"The Radioactive Etiquette Book" by Marissa Lingen (novelette)
The head of a diplomatic team of an interstellar empire loses a trio of children in her charge as well as the hardcopy eponymous diplomatic bible which is never supposed to be seen by anyone other than the imperial diplomats. The bulk of the story involves the harried diplomat juggling many balls while trying to fix the two situations, which involves dealing with a variety of aliens.
This portrays an interestingly variegated milieu and, as near as I can judge, is constructed well enough and paced well enough if its sense of humor works for you but, except for rare moments, it didn't for me.
"Pre-Pirates" by Don D'Ammassa (Probability Zero)
A clever Probability Zero about the issues around a precognitive person posting authors' works which they haven't written yet.
"High Concept" by Barry Malzberg and Bill Pronzini (short story)
An epistolary story consisting mostly of exchanges between a writer and an editor regarding the author's pitch of a book which satirizes the wonderful aliens who have begun populating the earth, ultimately painting them to be bad characters.
While I can understand some perceiving this story as annoyingly metafictional and, well, "high concept," of course, it was oddly entertaining to me, with interesting resonances between the inner and outer stories in which the "same thing" in each perspective had very different aesthetic effects.
"The Snack" by Bud Sparhawk (short story)
A guy has a lot of aggressive gadgets and gizmos try to make him healthy because he thinks it will help him Get the Girl.
This ad-saturated consumerist story is very Pohl/Kornbluth in style and very O. Henry in structure (which should be compliments but, in this case, are not) and seems like other stories I've read over the past few years, including the story it's a sequel to ("The Suit," November 2007). It's more like a repeat of it than a sequel to it and mercilessly belabors its point, taking ten pages to convey 1-3 pages of necessary story to reach the obvious ending.
"The Firewall and the Door" by Sean McMullen (novelette)
Andy Harper, who is a British magistrate as well as our narrator, is watching the flyby of an interstellar starship past Alpha Centauri with his family when he's called to serve in part of a case against one of the crew. The ship had apparently been hit by a grain of dust at .9c and damaged but it turns out this was sabotage. The crew is actually on earth, with (hold still for some magic) quantum entangled virtual selves on board the ship. Jurisdiction is complicated, hence the British guy presiding over a partly American issue. In America, the legal system has been changed so that superweb "likes" and "dislikes" decide cases. And conditioning this case is the fact that there's been a large social change against "waste" and against interstellar exploration which even put the entire mission in danger of being scrapped despite being almost completed. Why the sabotage occurred, how this turns out, and what it means for humanity forms the remainder of the tale.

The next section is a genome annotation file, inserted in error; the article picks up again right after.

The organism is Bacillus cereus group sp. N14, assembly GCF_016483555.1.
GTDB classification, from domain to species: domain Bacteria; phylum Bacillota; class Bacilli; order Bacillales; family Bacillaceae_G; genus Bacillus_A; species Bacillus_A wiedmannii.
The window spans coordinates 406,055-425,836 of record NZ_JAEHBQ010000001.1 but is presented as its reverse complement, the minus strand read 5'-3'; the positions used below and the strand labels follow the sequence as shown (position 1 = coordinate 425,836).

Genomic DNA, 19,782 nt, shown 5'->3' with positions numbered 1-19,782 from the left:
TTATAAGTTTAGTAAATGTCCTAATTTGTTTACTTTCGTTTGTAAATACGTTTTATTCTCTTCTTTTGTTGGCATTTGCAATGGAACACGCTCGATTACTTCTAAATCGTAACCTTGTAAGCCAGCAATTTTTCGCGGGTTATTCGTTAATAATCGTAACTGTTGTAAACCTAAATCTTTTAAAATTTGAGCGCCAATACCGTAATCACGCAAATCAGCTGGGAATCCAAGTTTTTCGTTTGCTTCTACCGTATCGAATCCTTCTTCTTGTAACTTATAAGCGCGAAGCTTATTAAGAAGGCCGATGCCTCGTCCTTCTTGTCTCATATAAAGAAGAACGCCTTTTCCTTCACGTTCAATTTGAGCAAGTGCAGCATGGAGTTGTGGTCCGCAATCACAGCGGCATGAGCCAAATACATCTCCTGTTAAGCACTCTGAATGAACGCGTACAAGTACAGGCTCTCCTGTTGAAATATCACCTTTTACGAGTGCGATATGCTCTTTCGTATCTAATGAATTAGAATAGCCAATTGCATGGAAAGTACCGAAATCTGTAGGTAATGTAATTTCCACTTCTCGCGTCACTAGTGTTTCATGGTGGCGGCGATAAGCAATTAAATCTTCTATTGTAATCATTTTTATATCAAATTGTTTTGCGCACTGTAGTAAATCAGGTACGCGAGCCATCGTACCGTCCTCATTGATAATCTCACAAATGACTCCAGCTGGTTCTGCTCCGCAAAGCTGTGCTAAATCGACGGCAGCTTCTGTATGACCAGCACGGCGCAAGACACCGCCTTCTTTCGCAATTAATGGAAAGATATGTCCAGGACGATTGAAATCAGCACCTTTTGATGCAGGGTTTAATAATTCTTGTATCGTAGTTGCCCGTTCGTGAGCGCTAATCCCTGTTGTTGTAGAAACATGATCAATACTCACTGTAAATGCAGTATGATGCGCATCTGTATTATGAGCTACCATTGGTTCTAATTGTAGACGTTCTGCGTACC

I'll be the first to admit that my synopsis ought to be better but I think its flaws partly derive from flaws in the story. This wants to punch SF fan buttons (or twirl our propeller-beanies) which makes it hard to dislike: it's got the Good Message (at least in part, though one element of the specifics may be questionable) but it's a cluttered tale whose parts either aren't all necessary and don't fit together well or whose connection I'm missing. The story could have been constructed purely as a trial story in which the whole tale comes out after the fact or it could have been an action story in which the tale is dramatized directly but, instead, it's a mix of couch-potato 3rd-party live "action" and some trial scenes and some other stuff. Now, part of the story's point deals with the "unsung heroes" of history, so maybe one could argue that some of this 3rd-party nature makes a thematic sense, but it seems a stretch. And, while the bass-ackwards "anti-waste" movement is vital to the story's point, I'm not sure I see how the timely (soon-to-be-dated) "future justice" motif is. I did find the story to be a very interesting and enjoyable read in most ways, but this overall architectural problem (in just a novelette) bothered me.
Summary Fiction Ratings:
|Rating||"Title" by Author (category)|
|3||"Instinctive Response" by Bond Elam (novelette)|
|2.5||"High Concept" by Barry Malzberg and Bill Pronzini (short story)|
|2.5||"The Firewall and the Door" by Sean McMullen (novelette)|
|2.5||"Pre-Pirates" by Don D'Ammassa (Probability Zero)|
|2||"The Radioactive Etiquette Book" by Marissa Lingen (novelette)|
|1.5||"It's the End of the World as We Know It and We Feel Fine" by Harry Turtledove (short story)|
|1||"The Paragon of Animals" by Andrew Barton (short story)|
|1||"The Snack" by Bud Sparhawk (short story)|
Final Word: The particularly good Elam and a few other nifty stories make this worth picking up but the contents overall seem fairly average and not selected to make a "special farewell issue" or anything. If not for the historical nature, it's not an issue most people couldn't live without, either. Overall, and taken just for itself, I'm marginally positive towards it.